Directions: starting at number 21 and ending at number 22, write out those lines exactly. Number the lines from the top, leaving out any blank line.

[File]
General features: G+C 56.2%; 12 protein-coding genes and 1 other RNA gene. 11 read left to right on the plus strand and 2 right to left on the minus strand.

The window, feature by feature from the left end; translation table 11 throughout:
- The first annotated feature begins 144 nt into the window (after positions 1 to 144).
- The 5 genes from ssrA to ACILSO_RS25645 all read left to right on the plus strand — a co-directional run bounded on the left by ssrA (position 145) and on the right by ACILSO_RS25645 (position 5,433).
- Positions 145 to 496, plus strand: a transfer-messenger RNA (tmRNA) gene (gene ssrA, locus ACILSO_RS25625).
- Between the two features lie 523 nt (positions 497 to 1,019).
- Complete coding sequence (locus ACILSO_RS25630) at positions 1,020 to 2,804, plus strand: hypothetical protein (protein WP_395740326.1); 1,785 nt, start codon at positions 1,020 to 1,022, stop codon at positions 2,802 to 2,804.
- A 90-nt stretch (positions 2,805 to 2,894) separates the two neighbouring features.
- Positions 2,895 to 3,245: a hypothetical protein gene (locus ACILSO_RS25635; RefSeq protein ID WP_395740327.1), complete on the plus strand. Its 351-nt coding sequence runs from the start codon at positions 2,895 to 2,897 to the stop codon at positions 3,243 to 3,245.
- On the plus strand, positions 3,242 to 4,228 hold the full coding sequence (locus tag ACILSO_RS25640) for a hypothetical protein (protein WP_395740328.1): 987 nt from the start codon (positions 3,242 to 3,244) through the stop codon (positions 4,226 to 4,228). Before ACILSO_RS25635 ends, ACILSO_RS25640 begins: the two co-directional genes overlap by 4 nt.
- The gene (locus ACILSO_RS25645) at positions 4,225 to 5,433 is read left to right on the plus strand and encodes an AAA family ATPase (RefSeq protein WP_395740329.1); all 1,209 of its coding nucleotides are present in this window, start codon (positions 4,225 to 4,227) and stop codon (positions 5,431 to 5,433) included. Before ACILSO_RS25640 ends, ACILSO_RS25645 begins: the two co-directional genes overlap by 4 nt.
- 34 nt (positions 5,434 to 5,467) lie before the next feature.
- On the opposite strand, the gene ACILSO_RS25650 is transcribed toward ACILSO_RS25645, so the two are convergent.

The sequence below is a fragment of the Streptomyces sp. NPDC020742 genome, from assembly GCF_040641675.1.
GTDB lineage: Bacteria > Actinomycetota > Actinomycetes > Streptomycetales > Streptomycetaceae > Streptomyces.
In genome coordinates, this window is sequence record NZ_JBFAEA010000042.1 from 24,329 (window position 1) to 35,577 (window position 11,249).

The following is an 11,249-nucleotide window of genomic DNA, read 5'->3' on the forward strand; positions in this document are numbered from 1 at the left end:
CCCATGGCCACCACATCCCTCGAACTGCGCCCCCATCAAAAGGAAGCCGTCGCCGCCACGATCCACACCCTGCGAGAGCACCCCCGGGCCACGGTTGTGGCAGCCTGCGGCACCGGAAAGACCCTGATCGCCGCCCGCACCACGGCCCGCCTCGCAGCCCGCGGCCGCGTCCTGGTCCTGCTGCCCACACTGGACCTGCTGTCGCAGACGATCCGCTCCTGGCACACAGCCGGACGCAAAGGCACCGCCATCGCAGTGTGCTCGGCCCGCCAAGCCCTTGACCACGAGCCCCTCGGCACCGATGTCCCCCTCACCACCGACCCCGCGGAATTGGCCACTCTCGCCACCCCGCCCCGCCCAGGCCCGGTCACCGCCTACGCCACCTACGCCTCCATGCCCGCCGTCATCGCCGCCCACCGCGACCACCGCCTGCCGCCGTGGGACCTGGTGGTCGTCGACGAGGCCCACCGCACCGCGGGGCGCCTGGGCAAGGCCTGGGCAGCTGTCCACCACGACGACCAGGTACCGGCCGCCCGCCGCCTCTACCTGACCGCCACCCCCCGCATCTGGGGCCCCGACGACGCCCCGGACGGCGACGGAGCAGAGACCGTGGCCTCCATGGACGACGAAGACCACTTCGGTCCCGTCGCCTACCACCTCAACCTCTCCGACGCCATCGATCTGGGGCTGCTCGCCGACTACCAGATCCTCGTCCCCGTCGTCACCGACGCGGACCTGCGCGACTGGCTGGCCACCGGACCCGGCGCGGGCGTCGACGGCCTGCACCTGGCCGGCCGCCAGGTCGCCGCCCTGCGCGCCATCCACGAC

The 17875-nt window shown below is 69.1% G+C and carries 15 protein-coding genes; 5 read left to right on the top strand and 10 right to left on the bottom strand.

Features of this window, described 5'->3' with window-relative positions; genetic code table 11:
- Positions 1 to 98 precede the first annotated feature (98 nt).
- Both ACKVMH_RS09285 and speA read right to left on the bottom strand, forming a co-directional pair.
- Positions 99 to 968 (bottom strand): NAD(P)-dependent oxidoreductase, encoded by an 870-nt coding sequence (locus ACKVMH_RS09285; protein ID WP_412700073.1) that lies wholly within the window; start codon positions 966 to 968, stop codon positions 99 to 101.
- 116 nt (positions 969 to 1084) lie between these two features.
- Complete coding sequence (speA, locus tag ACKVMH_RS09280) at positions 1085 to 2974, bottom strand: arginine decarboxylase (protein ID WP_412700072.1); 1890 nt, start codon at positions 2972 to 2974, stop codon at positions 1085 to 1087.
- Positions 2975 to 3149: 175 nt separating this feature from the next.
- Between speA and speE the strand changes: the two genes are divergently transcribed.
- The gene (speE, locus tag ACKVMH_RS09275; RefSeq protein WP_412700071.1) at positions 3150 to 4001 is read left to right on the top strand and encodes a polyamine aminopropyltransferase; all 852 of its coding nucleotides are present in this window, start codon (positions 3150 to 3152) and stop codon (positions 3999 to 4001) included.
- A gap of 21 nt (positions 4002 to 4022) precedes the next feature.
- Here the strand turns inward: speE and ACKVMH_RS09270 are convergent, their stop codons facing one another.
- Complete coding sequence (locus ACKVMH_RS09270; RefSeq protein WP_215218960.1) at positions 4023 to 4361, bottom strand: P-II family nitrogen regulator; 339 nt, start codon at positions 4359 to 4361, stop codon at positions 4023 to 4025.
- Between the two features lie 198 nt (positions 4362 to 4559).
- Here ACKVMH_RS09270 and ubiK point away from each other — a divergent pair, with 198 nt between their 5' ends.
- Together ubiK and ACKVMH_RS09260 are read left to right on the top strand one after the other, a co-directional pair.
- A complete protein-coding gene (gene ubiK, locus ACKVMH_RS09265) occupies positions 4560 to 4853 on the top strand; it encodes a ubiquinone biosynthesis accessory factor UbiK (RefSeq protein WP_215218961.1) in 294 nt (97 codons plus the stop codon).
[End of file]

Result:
- Positions 1 to 98 precede the first annotated feature (98 nt).
- Both ACKVMH_RS09285 and speA read right to left on the bottom strand, forming a co-directional pair.